All this is maddening, but it never quite proves fatal. For the net effect is the required one: American society from the White House to Skid Row does get itself examined. For 300 pages of a Saul Bellow novel, Saul Bellow is doing the writing, and Bellow in full flood is something to behold. Humboldt’s Gift also happens to be Bellow’s best Chicago novel – and the images of urban hellfire worked into The Dean’s December are as haunting a vision of modern apocalypse as you could wish for. Of course, there is a bathetic, over–strident side to the Bellow Jeremiad – sometimes when he sets about describing the inner circles of the moronic inferno – whether it be Hitchcock movies, or the Beatles, or Nintendo, or, most recently ‘The Simpsons, jittering away on TV’ – he has an uncanny knack of describing exactly what I happened to be doing last Thursday night. But with didactic talent, disagreement is the true test, because it frees you up to roam the books unfettered, scouting for epigrammatic and descriptive gems: an ex–wife whose ‘fig leaf turned out to be a price tag’ – the debt collector who ‘breathed the air as if he were stealing it’ – a father ‘brought down by the heavy tackle of death’ – a corpse’s face with ‘the subtracted look of the just dead’ – the wrinkles on a lover’s face identified as the work of “Death, the artist, very slow’.
Bellow has matched him. Death has been a lifelong subject for Bellow – a life’s work, requiring all the patience and cunning of the enemy – and all of his heroes have had to make room for it. From Einhorn, that ‘Thanatopsis stoic’ doing daily battle with the ‘cheating old rascal with bones showing in buckskin fringes – to Sammler, emboldened by his ‘earth–departure objectivity’, now free to make ‘sober, decent terms with death’ – right up to Ravelstein, a memoir of his friend Allan Bloom, who died in 1992 of AIDS. Bellow’s last novella was written after his own most recent skirmish with the grave – courtesy of that Red Snapper, which Bellow ate while on holiday with his fifth wife, Janis, in the West Indies. It sent him into convulsions, and then a coma and had him in intensive care for three weeks. ‘I was given up for dead. The doctors told me so themselves,’ he recalled, ‘I had some brilliant hallucinations, so great that what I was writing dwindled by contrast with these visions.’ The incident makes its way into Ravelstein, whose narrator, Chick, also makes a Lazarus–like recovery: ‘If I had stopped to consider it, I would have been aware that I was underground digging myself out with my bare hands.’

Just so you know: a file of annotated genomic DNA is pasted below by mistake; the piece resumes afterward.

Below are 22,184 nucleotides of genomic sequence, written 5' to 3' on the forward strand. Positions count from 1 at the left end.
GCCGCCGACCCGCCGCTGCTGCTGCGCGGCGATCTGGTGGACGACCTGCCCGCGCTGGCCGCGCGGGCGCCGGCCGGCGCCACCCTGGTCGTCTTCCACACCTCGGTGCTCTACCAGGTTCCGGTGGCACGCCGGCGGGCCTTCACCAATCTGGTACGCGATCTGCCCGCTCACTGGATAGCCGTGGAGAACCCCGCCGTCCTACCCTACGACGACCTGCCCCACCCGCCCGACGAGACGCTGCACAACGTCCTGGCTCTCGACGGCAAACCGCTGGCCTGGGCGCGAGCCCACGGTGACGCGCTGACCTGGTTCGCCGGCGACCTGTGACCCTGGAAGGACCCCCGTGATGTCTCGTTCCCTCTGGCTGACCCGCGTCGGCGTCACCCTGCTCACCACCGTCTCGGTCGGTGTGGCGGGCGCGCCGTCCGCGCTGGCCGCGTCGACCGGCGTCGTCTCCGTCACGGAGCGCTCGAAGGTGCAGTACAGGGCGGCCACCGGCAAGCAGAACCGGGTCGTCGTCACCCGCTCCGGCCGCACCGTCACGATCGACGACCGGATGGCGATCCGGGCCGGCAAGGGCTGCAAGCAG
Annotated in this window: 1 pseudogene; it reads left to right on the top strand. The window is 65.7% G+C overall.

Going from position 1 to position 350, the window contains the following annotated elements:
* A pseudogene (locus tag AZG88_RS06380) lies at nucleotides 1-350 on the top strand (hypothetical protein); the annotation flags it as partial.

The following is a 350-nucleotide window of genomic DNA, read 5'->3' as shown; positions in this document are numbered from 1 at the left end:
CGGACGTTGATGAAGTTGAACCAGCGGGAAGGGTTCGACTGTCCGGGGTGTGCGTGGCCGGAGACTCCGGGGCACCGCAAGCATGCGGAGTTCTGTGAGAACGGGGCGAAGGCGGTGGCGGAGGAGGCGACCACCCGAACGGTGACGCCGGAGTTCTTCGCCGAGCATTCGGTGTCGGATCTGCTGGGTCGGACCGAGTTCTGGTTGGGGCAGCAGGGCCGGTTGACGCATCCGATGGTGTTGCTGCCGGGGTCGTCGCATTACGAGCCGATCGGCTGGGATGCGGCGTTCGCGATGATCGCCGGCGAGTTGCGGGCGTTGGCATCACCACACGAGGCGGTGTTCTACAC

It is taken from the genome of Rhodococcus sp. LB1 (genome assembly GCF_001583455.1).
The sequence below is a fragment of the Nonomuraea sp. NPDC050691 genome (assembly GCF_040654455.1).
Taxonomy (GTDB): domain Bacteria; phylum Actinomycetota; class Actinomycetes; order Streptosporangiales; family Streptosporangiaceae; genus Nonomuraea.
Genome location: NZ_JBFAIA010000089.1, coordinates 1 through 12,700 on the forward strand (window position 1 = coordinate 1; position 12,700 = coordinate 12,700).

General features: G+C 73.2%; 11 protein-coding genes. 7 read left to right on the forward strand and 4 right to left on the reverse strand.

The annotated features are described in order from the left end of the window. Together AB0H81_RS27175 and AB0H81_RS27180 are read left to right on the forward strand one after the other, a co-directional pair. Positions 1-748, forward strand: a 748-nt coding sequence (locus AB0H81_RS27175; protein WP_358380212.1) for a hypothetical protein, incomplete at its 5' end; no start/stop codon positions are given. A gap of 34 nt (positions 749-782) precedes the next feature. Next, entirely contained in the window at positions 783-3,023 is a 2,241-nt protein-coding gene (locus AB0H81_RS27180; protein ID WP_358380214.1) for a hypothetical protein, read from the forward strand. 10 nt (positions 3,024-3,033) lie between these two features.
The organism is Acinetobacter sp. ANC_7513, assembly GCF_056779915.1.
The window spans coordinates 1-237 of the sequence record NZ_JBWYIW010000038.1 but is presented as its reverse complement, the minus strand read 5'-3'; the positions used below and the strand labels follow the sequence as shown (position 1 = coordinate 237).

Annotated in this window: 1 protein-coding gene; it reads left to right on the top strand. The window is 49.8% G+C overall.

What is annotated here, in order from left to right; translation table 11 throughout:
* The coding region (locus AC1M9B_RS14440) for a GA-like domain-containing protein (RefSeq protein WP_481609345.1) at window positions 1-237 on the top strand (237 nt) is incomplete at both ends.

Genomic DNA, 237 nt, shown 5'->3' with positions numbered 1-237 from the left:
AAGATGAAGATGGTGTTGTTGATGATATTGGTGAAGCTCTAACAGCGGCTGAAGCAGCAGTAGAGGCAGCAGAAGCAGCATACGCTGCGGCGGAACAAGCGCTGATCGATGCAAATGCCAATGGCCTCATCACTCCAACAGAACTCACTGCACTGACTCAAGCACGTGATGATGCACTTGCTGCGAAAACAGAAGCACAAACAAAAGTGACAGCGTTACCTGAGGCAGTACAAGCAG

What keeps Chick alive is his promise to write a memoir of his late friend, Abe Ravelstein, a world–class brain whose book on American academia has made him millions. Now holed up in a luxury penthouse, his Japanese kimono parted to reveal ‘legs paler than milk’, Ravelstein discourses on everything from Thucydides to Mel Brooks. We never get to hear many of those ideas first–hand – enough to recognise a facsimile of Bloom’s The Closing of the American Mind, but no more. Chick is as keen to note the appearance of this head as it contents: ‘On his bald head you felt that what you were looking at were the finger marks of its shaper.’ Bellow has always known that the best way to get to souls is through bodies – he is the fleshiest of transcendentalists – but here his method is given added punch because body and soul are at ware with one another. For Ravelstein is dying: ‘this head was rolling toward the grave.’